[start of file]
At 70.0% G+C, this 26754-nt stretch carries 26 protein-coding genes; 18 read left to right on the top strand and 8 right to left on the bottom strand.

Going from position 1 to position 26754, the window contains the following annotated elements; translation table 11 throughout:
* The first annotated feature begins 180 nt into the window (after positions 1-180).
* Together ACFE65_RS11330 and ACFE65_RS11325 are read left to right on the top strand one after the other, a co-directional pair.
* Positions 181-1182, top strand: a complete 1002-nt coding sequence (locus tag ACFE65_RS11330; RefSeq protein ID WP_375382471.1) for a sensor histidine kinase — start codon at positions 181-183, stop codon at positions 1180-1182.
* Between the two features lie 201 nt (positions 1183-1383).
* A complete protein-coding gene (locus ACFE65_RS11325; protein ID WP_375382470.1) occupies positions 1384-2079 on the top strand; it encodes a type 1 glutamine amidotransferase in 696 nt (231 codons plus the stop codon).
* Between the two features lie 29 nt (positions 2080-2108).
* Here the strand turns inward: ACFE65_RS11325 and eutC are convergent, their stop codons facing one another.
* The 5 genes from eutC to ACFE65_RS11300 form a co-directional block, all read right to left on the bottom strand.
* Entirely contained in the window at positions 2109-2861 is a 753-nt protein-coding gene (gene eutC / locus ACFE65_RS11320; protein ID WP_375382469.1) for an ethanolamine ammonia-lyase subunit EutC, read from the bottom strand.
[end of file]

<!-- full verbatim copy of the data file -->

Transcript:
At 70.0% G+C, this 26754-nt stretch carries 26 protein-coding genes; 18 read left to right on the top strand and 8 right to left on the bottom strand.

Going from position 1 to position 26754, the window contains the following annotated elements; translation table 11 throughout:
* The first annotated feature begins 180 nt into the window (after positions 1-180).
* Together ACFE65_RS11330 and ACFE65_RS11325 are read left to right on the top strand one after the other, a co-directional pair.
* Positions 181-1182, top strand: a complete 1002-nt coding sequence (locus tag ACFE65_RS11330; RefSeq protein ID WP_375382471.1) for a sensor histidine kinase — start codon at positions 181-183, stop codon at positions 1180-1182.
* Between the two features lie 201 nt (positions 1183-1383).
* A complete protein-coding gene (locus ACFE65_RS11325; protein ID WP_375382470.1) occupies positions 1384-2079 on the top strand; it encodes a type 1 glutamine amidotransferase in 696 nt (231 codons plus the stop codon).
* Between the two features lie 29 nt (positions 2080-2108).
* Here the strand turns inward: ACFE65_RS11325 and eutC are convergent, their stop codons facing one another.
* The 5 genes from eutC to ACFE65_RS11300 form a co-directional block, all read right to left on the bottom strand.
* Entirely contained in the window at positions 2109-2861 is a 753-nt protein-coding gene (gene eutC / locus ACFE65_RS11320; protein ID WP_375382469.1) for an ethanolamine ammonia-lyase subunit EutC, read from the bottom strand.